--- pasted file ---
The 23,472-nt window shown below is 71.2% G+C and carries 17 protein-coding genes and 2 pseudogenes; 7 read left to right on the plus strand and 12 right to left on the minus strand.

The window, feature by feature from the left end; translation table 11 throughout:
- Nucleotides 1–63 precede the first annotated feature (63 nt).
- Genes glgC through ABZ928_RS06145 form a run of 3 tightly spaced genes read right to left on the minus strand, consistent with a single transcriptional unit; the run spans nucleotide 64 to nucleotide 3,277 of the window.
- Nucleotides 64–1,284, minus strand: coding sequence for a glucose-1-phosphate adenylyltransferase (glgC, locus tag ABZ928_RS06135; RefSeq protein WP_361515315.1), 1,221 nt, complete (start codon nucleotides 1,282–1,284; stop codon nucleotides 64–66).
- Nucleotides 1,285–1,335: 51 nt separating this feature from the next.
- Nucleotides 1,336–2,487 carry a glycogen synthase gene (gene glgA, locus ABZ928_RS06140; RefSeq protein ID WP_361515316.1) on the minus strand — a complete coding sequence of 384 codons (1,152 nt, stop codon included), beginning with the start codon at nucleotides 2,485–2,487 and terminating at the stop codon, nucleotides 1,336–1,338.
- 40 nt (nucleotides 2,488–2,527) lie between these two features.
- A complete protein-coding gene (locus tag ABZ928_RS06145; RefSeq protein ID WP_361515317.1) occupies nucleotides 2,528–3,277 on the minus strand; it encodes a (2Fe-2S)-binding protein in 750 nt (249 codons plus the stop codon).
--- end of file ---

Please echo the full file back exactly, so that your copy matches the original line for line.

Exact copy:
The 23,472-nt window shown below is 71.2% G+C and carries 17 protein-coding genes and 2 pseudogenes; 7 read left to right on the plus strand and 12 right to left on the minus strand.

The window, feature by feature from the left end; translation table 11 throughout:
- Nucleotides 1–63 precede the first annotated feature (63 nt).
- Genes glgC through ABZ928_RS06145 form a run of 3 tightly spaced genes read right to left on the minus strand, consistent with a single transcriptional unit; the run spans nucleotide 64 to nucleotide 3,277 of the window.
- Nucleotides 64–1,284, minus strand: coding sequence for a glucose-1-phosphate adenylyltransferase (glgC, locus tag ABZ928_RS06135; RefSeq protein WP_361515315.1), 1,221 nt, complete (start codon nucleotides 1,282–1,284; stop codon nucleotides 64–66).
- Nucleotides 1,285–1,335: 51 nt separating this feature from the next.
- Nucleotides 1,336–2,487 carry a glycogen synthase gene (gene glgA, locus ABZ928_RS06140; RefSeq protein ID WP_361515316.1) on the minus strand — a complete coding sequence of 384 codons (1,152 nt, stop codon included), beginning with the start codon at nucleotides 2,485–2,487 and terminating at the stop codon, nucleotides 1,336–1,338.
- 40 nt (nucleotides 2,488–2,527) lie between these two features.
- A complete protein-coding gene (locus tag ABZ928_RS06145; RefSeq protein ID WP_361515317.1) occupies nucleotides 2,528–3,277 on the minus strand; it encodes a (2Fe-2S)-binding protein in 750 nt (249 codons plus the stop codon).